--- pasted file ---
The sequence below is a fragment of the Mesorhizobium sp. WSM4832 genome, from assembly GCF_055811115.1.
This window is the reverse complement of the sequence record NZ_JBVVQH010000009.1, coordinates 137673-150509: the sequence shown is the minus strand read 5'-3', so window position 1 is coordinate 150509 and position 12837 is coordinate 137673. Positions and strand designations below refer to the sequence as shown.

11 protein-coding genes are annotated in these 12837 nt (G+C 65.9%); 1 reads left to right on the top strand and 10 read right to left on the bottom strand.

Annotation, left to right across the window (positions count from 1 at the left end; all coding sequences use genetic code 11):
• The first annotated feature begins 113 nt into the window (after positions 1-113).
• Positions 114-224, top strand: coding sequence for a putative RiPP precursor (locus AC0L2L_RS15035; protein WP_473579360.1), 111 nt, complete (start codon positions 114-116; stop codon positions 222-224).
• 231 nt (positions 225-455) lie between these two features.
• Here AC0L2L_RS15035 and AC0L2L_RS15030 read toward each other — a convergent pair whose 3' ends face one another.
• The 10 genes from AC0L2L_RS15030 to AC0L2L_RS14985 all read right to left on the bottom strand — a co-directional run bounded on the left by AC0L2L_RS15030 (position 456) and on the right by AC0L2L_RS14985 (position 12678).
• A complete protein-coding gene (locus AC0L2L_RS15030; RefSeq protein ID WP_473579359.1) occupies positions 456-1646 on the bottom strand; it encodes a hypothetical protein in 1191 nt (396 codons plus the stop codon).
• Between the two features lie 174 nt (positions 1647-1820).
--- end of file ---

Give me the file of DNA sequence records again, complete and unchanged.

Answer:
The sequence below is a fragment of the Mesorhizobium sp. WSM4832 genome, from assembly GCF_055811115.1.
This window is the reverse complement of the sequence record NZ_JBVVQH010000009.1, coordinates 137673-150509: the sequence shown is the minus strand read 5'-3', so window position 1 is coordinate 150509 and position 12837 is coordinate 137673. Positions and strand designations below refer to the sequence as shown.

11 protein-coding genes are annotated in these 12837 nt (G+C 65.9%); 1 reads left to right on the top strand and 10 read right to left on the bottom strand.

Annotation, left to right across the window (positions count from 1 at the left end; all coding sequences use genetic code 11):
• The first annotated feature begins 113 nt into the window (after positions 1-113).
• Positions 114-224, top strand: coding sequence for a putative RiPP precursor (locus AC0L2L_RS15035; protein WP_473579360.1), 111 nt, complete (start codon positions 114-116; stop codon positions 222-224).
• 231 nt (positions 225-455) lie between these two features.
• Here AC0L2L_RS15035 and AC0L2L_RS15030 read toward each other — a convergent pair whose 3' ends face one another.
• The 10 genes from AC0L2L_RS15030 to AC0L2L_RS14985 all read right to left on the bottom strand — a co-directional run bounded on the left by AC0L2L_RS15030 (position 456) and on the right by AC0L2L_RS14985 (position 12678).
• A complete protein-coding gene (locus AC0L2L_RS15030; RefSeq protein ID WP_473579359.1) occupies positions 456-1646 on the bottom strand; it encodes a hypothetical protein in 1191 nt (396 codons plus the stop codon).
• Between the two features lie 174 nt (positions 1647-1820).